In an interview set to be aired in full this Sunday, Robert Redfield, former director of the Centers for Disease Control and Prevention under President Trump, has become the latest and most mainstream voice so far to offer support for a controversial but not implausible theory about the origins of the covid-19 pandemic: that the coronavirus behind it all ultimately came from a research lab in China, where the first cases of the now global viral illness were reported in December 2019.
The interview is part of a CNN special this Sunday night on the pandemic, featuring discussions with some of the public health experts and doctors most prominently involved in the Trump administration’s response to the covid-19 pandemic. And while much of the special will go over the numerous failures in the U.S. to effectively contain the pandemic, the much-criticized Redfield also took some time to comment on where he thinks the coronavirus—officially called SARS-CoV-2—first originated.
“I do not believe this somehow came from a bat to a human,” Redfield told CNN correspondent Sanjay Gupta in a clip posted to YouTube on Friday. “Normally, when a pathogen goes from a zoonot to human, it takes a while for it to figure out how to become more and more efficient in human-to-human transmission.”
By “zoonot,” he’s referring to an animal source of a disease. “Zoonotic” is the more common term that describes infectious diseases that are transmitted from animals to humans.
Redfield was careful to couch his statement as simply an opinion but cited his long career as a virologist in justifying his belief. He went on to say that though he believed a lab escape was the most likely explanation for the pandemic, that doesn’t necessarily mean the coronavirus was intentionally released by any nefarious parties. In other words, a mistake, not a bioweapon.
From nearly the very beginning of the pandemic, a sizable contingent of people have argued that SARS-CoV-2 was manmade. Some of these arguments are completely ludicrous and plainly inaccurate, such as the idea that the coronavirus had to be created using some of the same genes as the HIV virus. But Redfield’s theorized version of events is at least plausible.
Researchers do sometimes manipulate viruses naturally found in animals in ways that could possibly make them better at infecting humans. And there was coronavirus research going on in Wuhan around the time the first reported cases of covid-19 emerged there. But plausible isn’t the same as likely, of course.
Other research has suggested that there’s nothing inherent about the genetics of SARS-CoV-2 that would preclude it from being naturally created. Bats may have been the original host of its recent ancestor, but it’s possible that the virus evolved in an intermediate host such as pangolins before it reached humans and that this allowed the virus to become better adapted to us. It’s also possible that the virus was circulating silently in humans for some time and evolved from there to become the more transmissible menace that kickstarted the pandemic. Even during the pandemic, the virus has mutated several times to become better at infecting us.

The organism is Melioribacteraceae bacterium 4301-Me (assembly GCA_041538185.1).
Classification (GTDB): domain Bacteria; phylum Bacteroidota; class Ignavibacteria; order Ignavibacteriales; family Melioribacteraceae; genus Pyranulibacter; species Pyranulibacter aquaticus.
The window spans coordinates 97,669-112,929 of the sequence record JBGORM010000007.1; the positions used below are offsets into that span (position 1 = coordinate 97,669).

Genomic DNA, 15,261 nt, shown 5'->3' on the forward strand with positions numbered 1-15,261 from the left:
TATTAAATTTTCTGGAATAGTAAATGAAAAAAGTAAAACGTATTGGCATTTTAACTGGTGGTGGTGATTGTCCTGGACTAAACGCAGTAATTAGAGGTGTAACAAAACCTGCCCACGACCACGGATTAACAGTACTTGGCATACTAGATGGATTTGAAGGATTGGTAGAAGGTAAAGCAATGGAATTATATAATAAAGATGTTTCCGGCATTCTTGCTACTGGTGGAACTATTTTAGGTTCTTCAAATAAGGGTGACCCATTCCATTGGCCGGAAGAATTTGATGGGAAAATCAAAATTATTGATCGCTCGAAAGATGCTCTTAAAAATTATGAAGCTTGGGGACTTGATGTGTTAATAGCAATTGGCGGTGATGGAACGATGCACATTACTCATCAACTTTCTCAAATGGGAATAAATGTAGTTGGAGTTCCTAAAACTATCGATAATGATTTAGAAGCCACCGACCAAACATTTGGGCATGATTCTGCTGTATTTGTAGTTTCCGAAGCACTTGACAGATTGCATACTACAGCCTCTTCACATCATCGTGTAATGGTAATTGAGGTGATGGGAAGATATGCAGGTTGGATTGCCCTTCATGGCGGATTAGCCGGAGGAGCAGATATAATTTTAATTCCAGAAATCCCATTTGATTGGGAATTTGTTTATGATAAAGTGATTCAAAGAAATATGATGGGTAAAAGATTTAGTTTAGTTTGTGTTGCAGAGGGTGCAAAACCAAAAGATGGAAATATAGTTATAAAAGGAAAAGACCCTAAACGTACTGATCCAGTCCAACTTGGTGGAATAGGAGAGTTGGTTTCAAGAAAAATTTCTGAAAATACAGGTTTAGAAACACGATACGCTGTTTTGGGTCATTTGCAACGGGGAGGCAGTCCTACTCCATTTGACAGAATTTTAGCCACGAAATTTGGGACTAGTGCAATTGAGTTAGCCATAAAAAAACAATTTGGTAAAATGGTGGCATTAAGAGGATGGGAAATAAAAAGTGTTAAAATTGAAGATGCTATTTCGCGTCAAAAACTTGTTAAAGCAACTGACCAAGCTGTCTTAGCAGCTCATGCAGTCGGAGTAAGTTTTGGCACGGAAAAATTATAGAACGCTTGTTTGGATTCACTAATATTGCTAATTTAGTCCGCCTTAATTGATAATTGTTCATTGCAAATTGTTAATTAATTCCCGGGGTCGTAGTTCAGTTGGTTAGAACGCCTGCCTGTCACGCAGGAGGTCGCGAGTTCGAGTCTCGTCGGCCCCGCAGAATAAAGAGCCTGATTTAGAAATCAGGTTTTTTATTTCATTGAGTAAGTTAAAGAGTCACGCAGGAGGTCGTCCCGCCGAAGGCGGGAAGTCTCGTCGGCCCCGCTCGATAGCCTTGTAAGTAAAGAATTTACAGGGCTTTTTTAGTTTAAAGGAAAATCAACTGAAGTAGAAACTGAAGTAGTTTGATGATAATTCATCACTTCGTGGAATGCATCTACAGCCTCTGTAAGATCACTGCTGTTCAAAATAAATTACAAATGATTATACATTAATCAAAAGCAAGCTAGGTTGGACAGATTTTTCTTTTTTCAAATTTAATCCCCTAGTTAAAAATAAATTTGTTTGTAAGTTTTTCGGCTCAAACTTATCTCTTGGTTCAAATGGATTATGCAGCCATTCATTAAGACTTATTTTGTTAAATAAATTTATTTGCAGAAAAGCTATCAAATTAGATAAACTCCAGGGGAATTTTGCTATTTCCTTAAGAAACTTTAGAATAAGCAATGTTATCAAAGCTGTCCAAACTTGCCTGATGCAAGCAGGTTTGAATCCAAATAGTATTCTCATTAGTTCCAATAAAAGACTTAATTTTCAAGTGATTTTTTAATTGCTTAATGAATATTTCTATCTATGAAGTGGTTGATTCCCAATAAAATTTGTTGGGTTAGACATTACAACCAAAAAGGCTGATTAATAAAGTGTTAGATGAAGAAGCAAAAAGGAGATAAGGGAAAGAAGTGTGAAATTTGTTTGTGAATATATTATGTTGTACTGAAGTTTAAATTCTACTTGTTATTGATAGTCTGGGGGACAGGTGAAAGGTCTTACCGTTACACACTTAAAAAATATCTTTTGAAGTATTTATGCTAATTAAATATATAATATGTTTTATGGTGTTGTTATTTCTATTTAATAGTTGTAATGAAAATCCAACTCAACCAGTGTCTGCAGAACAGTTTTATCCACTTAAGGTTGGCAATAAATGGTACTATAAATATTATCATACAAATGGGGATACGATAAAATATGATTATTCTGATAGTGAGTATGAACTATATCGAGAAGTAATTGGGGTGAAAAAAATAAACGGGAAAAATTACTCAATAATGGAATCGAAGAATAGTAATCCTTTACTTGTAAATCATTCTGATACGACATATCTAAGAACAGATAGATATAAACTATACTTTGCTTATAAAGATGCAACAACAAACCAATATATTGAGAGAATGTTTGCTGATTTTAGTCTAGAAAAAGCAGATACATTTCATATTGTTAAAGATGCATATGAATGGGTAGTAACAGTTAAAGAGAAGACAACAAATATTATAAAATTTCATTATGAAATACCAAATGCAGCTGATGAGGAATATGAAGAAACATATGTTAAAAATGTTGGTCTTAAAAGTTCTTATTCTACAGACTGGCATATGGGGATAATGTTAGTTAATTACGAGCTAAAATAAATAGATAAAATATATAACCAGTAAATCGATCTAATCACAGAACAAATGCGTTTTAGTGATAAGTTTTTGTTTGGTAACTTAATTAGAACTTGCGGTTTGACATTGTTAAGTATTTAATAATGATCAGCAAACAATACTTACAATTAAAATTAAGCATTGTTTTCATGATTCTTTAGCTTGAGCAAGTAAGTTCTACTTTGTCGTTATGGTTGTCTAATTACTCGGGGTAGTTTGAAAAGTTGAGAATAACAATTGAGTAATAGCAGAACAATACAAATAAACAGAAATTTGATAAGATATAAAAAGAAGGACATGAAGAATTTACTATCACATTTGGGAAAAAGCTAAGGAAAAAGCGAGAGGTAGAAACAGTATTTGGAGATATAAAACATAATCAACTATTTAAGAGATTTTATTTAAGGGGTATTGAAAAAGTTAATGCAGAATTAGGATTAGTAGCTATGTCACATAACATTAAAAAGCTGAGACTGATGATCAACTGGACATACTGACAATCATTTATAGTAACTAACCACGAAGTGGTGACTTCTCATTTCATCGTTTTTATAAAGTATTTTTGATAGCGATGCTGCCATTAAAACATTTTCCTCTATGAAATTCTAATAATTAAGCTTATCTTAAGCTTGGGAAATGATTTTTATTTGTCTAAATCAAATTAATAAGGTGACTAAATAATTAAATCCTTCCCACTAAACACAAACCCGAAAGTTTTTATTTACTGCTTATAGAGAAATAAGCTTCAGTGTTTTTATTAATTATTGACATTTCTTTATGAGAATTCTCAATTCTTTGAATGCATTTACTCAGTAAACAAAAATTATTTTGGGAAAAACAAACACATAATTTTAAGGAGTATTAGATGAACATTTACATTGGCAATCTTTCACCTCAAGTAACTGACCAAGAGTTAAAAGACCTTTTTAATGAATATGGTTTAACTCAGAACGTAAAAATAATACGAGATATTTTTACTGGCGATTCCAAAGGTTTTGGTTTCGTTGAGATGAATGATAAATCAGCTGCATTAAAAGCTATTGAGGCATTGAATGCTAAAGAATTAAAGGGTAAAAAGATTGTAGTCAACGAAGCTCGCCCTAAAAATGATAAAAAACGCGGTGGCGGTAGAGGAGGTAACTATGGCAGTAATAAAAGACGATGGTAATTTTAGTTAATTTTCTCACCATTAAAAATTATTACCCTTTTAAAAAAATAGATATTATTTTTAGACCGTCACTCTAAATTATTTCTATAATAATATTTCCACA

It’s quite possible that a leak from a lab set things in motion this time—indeed, U.S. diplomats reportedly sounded the alarm in 2018 about unsafe practices at the Wuhan Institute of Virology—though nature typically doesn’t need our help to launch a new pandemic. We know that pandemics can emerge from zoonotic transmission because it happens all the time, including with the last flu pandemic we had in 2009. Zoonotic diseases are probably the most likely diseases to become a pandemic, since they can meet many of the necessary criteria up front, such as low preexisting immunity among humans. The chances of any one zoonotic outbreak or germ becoming a pandemic may be low, but even low-probability events become a certainty when you provide enough opportunities for them to happen.
Last month, the World Health Organization issued preliminary findings from its investigation on the origins of the pandemic. They concluded that it was “extremely unlikely” for a lab leak in Wuhan to have caused the first cases of the pandemic and that zoonotic transmission was the most likely explanation. Though WHO officials claimed that China was largely cooperative during the investigation, investigators were barred from viewing some sources of information, namely the raw data collected on the first cases in Wuhan. Early on in the pandemic, Chinese government officials also tried to stifle information about the local outbreaks ongoing in the country.
Other scientists and investigative journalists have also started to call for a more serious discussion of the lab leak hypothesis. With Redfield’s interview airing Sunday, it’s likely this theory is about to get a whole lot more attention, but who knows whether concrete evidence will be found to support it.